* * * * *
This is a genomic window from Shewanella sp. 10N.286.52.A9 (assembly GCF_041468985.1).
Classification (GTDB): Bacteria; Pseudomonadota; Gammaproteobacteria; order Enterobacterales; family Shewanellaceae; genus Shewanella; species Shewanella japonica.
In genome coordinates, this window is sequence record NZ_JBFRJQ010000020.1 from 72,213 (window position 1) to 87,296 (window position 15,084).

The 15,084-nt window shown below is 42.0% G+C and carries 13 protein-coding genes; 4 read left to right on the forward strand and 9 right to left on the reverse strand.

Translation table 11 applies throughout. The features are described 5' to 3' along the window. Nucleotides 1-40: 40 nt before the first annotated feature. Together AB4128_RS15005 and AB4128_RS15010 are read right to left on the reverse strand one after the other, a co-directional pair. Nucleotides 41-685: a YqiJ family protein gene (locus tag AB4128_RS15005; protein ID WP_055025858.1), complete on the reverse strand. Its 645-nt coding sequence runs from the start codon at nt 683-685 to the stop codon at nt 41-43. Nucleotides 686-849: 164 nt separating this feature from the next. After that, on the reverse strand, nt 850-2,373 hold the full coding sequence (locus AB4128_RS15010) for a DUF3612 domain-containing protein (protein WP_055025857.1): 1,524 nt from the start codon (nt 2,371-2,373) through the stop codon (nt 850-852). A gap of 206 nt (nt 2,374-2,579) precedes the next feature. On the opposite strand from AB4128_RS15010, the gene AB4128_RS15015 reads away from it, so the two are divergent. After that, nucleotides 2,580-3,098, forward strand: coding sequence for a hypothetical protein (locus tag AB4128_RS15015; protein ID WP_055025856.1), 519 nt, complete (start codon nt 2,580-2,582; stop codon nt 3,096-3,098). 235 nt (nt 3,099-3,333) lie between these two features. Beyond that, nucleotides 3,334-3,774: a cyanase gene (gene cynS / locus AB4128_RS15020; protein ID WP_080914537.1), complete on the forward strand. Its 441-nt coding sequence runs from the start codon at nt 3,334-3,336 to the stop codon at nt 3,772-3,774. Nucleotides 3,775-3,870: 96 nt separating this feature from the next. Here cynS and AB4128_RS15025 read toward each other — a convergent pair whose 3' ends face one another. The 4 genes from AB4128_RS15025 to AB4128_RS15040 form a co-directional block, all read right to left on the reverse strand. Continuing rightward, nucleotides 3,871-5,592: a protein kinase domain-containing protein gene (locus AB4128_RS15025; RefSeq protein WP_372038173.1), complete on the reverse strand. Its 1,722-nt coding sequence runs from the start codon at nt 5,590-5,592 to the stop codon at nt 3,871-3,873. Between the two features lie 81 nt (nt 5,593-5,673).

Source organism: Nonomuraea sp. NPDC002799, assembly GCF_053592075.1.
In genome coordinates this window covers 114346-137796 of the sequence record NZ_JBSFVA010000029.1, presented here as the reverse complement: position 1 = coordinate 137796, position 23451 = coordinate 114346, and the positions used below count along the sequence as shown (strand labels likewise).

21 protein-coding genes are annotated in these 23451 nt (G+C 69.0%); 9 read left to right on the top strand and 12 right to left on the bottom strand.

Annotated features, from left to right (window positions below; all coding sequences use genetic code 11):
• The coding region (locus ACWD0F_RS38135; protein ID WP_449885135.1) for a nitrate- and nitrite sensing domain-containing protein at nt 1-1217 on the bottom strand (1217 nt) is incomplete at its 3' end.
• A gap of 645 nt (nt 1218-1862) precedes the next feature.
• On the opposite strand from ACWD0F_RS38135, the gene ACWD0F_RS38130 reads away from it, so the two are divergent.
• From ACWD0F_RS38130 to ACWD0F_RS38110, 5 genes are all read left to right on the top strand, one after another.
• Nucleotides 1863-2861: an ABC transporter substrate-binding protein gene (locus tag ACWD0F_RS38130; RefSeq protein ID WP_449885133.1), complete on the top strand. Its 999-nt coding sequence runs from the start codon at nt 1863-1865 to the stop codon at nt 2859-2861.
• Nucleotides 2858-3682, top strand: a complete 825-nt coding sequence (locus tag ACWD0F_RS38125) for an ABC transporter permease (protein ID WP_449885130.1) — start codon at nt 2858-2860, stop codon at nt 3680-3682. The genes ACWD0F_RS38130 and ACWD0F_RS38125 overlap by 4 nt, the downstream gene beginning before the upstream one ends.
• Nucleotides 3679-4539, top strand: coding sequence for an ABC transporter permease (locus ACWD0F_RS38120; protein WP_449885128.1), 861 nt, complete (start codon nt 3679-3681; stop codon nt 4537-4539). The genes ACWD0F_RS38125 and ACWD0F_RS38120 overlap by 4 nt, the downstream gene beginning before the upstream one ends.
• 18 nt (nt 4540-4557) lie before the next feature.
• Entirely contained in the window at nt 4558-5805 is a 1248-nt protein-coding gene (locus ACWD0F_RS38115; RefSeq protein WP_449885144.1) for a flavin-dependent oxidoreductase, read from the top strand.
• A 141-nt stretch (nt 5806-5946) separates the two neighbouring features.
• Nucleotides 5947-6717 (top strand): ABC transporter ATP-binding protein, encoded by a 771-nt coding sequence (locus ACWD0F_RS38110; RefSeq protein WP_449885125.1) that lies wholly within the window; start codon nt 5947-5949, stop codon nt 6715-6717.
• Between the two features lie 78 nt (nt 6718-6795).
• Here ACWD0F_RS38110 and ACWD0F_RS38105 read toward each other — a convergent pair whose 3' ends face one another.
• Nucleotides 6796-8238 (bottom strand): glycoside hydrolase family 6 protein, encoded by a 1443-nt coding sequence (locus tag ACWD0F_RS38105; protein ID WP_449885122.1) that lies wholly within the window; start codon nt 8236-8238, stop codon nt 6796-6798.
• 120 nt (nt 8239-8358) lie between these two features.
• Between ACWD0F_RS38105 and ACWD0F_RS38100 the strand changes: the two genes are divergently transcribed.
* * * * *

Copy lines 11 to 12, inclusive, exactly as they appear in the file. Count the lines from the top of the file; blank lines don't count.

• A gap of 645 nt (nt 1218-1862) precedes the next feature.
• On the opposite strand from ACWD0F_RS38135, the gene ACWD0F_RS38130 reads away from it, so the two are divergent.